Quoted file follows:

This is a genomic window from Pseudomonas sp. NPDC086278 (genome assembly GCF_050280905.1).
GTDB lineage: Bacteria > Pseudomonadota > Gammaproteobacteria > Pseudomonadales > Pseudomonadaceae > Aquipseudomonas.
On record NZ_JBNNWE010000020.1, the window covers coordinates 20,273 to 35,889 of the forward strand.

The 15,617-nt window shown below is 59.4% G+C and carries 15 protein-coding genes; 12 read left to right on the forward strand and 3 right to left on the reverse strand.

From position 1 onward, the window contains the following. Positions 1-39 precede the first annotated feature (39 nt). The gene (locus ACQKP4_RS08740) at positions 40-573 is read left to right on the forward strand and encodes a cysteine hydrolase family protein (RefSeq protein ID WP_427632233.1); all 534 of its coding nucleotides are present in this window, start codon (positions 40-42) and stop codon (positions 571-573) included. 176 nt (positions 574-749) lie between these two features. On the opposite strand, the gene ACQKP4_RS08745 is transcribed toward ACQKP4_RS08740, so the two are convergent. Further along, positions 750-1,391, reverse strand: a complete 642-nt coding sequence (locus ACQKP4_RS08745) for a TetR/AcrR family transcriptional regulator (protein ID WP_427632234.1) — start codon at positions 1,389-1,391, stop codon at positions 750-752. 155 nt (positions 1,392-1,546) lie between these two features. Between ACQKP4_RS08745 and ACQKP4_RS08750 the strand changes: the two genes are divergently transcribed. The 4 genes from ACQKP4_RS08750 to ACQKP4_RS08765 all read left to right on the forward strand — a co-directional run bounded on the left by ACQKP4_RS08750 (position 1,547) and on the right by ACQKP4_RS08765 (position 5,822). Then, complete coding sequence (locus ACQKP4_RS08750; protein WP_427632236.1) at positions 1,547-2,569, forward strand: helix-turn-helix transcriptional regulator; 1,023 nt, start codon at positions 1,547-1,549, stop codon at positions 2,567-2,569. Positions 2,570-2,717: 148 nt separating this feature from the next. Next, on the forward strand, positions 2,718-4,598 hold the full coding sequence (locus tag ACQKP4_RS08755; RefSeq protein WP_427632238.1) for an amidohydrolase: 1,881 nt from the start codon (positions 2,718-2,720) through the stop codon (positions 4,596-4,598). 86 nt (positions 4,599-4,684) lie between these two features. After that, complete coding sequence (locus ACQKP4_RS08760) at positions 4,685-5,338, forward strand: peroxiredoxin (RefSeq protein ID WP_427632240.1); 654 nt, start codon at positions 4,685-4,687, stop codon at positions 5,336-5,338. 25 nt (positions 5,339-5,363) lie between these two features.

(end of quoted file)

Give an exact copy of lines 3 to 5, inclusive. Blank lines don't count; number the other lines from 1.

On record NZ_JBNNWE010000020.1, the window covers coordinates 20,273 to 35,889 of the forward strand.

The 15,617-nt window shown below is 59.4% G+C and carries 15 protein-coding genes; 12 read left to right on the forward strand and 3 right to left on the reverse strand.

From position 1 onward, the window contains the following. Positions 1-39 precede the first annotated feature (39 nt). The gene (locus ACQKP4_RS08740) at positions 40-573 is read left to right on the forward strand and encodes a cysteine hydrolase family protein (RefSeq protein ID WP_427632233.1); all 534 of its coding nucleotides are present in this window, start codon (positions 40-42) and stop codon (positions 571-573) included. 176 nt (positions 574-749) lie between these two features. On the opposite strand, the gene ACQKP4_RS08745 is transcribed toward ACQKP4_RS08740, so the two are convergent. Further along, positions 750-1,391, reverse strand: a complete 642-nt coding sequence (locus ACQKP4_RS08745) for a TetR/AcrR family transcriptional regulator (protein ID WP_427632234.1) — start codon at positions 1,389-1,391, stop codon at positions 750-752. 155 nt (positions 1,392-1,546) lie between these two features. Between ACQKP4_RS08745 and ACQKP4_RS08750 the strand changes: the two genes are divergently transcribed. The 4 genes from ACQKP4_RS08750 to ACQKP4_RS08765 all read left to right on the forward strand — a co-directional run bounded on the left by ACQKP4_RS08750 (position 1,547) and on the right by ACQKP4_RS08765 (position 5,822). Then, complete coding sequence (locus ACQKP4_RS08750; protein WP_427632236.1) at positions 1,547-2,569, forward strand: helix-turn-helix transcriptional regulator; 1,023 nt, start codon at positions 1,547-1,549, stop codon at positions 2,567-2,569. Positions 2,570-2,717: 148 nt separating this feature from the next. Next, on the forward strand, positions 2,718-4,598 hold the full coding sequence (locus tag ACQKP4_RS08755; RefSeq protein WP_427632238.1) for an amidohydrolase: 1,881 nt from the start codon (positions 2,718-2,720) through the stop codon (positions 4,596-4,598). 86 nt (positions 4,599-4,684) lie between these two features. After that, complete coding sequence (locus ACQKP4_RS08760) at positions 4,685-5,338, forward strand: peroxiredoxin (RefSeq protein ID WP_427632240.1); 654 nt, start codon at positions 4,685-4,687, stop codon at positions 5,336-5,338. 25 nt (positions 5,339-5,363) lie between these two features.